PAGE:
Observers say the geopolitics of Europe is straining to break away from its existing framework. The idea of a unified and integrated Europe – or the European Union — is disintegrating. The economies have been in a state of chaos since the Balkan members have clamped down on the open borders to stem the flood of refugees from the strife-torn areas of west Asia, north Africa and the Afghanistan. The “schengen” zone of an integrated Europe — specifically meant to facilitate borderless tourist and business traffic — have been abused at random by the immigrants, who sailed across the Aegean to walk, ride and even break through barbed wire boundaries to find a new homes on the European soil. More than 100,000 have perished on seas in heir crossings aboard “ramshackle” dhow boats, fishing trawlers and over-crowded dinghies.
The quest for an adopted homeland has been fraught with pitfalls— leading to a macabre spike in the extras-judicial trade of human trafficking by a caucus of unscrupulous smugglers, criminals and migrants, who have been trading dollars for lives in high-risk odysseys. Such has been the frenzy since 2013-2014 to flee the battlefields of the developing world that Europe and the United Nations have pressed government and military resources into service to ensure safe passages and mount mega-rescue operations to “save” the victims of an unprecedented socio-political crisis.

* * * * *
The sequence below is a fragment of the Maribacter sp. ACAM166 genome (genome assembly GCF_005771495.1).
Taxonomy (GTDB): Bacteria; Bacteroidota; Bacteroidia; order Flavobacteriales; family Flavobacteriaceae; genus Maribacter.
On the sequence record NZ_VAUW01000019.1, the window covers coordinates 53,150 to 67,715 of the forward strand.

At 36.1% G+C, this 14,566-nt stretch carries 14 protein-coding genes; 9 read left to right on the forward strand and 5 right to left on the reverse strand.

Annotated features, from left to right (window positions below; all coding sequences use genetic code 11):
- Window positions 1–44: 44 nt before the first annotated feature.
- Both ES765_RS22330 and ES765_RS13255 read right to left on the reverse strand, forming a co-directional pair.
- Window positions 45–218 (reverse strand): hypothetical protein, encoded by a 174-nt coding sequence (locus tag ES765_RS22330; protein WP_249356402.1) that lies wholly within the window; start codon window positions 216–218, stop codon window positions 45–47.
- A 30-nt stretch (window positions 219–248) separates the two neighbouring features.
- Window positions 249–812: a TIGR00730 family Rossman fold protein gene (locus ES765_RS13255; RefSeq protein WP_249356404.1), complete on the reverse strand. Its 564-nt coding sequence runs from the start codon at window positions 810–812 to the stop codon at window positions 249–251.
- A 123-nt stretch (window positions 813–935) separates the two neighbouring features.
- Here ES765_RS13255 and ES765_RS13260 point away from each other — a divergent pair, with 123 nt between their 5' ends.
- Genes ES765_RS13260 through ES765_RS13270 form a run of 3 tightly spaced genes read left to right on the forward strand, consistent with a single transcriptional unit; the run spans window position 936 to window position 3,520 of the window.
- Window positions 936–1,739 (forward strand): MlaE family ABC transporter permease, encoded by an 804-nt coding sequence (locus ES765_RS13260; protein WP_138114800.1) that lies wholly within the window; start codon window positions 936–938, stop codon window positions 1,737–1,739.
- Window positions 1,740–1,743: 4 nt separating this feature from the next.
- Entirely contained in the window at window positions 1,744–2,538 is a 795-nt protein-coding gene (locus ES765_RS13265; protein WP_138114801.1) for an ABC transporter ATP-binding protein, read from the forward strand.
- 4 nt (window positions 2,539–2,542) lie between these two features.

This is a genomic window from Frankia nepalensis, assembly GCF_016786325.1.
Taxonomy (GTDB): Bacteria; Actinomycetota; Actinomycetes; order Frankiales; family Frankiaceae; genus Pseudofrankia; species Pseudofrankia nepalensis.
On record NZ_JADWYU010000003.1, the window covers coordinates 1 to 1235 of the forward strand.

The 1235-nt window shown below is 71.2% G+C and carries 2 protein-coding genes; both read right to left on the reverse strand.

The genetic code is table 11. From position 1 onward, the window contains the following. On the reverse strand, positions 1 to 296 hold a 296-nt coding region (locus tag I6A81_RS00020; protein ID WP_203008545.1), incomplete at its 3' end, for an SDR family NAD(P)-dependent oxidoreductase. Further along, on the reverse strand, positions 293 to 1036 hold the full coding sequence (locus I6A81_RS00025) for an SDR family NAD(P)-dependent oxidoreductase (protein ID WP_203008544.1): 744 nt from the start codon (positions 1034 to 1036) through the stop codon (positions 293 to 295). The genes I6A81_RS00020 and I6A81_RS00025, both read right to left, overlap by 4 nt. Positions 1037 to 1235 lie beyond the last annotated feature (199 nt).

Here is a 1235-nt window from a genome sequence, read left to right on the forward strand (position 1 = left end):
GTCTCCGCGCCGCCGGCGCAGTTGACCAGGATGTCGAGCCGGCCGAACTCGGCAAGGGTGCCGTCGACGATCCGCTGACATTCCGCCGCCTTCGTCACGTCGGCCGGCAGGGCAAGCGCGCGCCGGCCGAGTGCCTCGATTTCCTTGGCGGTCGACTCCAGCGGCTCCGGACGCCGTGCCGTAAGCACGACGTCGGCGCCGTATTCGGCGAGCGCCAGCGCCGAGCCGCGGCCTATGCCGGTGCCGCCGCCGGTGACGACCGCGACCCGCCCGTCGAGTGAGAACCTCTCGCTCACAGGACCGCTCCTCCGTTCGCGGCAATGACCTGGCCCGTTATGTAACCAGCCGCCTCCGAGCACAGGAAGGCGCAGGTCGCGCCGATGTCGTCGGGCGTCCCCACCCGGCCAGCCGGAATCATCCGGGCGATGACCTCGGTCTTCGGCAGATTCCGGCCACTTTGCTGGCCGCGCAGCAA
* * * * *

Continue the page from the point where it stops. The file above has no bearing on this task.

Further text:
The hemisphere divide has never been more perceptible than as it is now in Europe. The spectre of a neo-Fascism looms over the relatively liberal skies of Germany, France and even Great Britain.. The far-right is making a slow comeback piggy-riding on anti-migrant crest.
Reports in the media said in Germany, the anti-immigration Alternative for Germany won 13.2 per cent of the votes in a local election in the state of Hesse. In the little town of Leun, barely 50 miles north of Frankfurt, the neo-Nazi NPD Party wrested 17 percent of the votes. The Pegida, a far right movement that was founded in Dresden in 2014 has widened its support base in a dramatic subscription of hardline political capital — on the strength of the local residents who have taken on the immigrants, alleging pilferage of economic opportunities, breakdown in law and order and social unrest. The anti-migrant vitriol sweeping through the middle or classical Europe, epicentered in Germany, threatens to regress the heaving European Union into a pre-World War scenario of Nazism and Fascism. The rise of the far right has fanned the revival of neo-Nazi cults, accused of arson and violence against the migrants.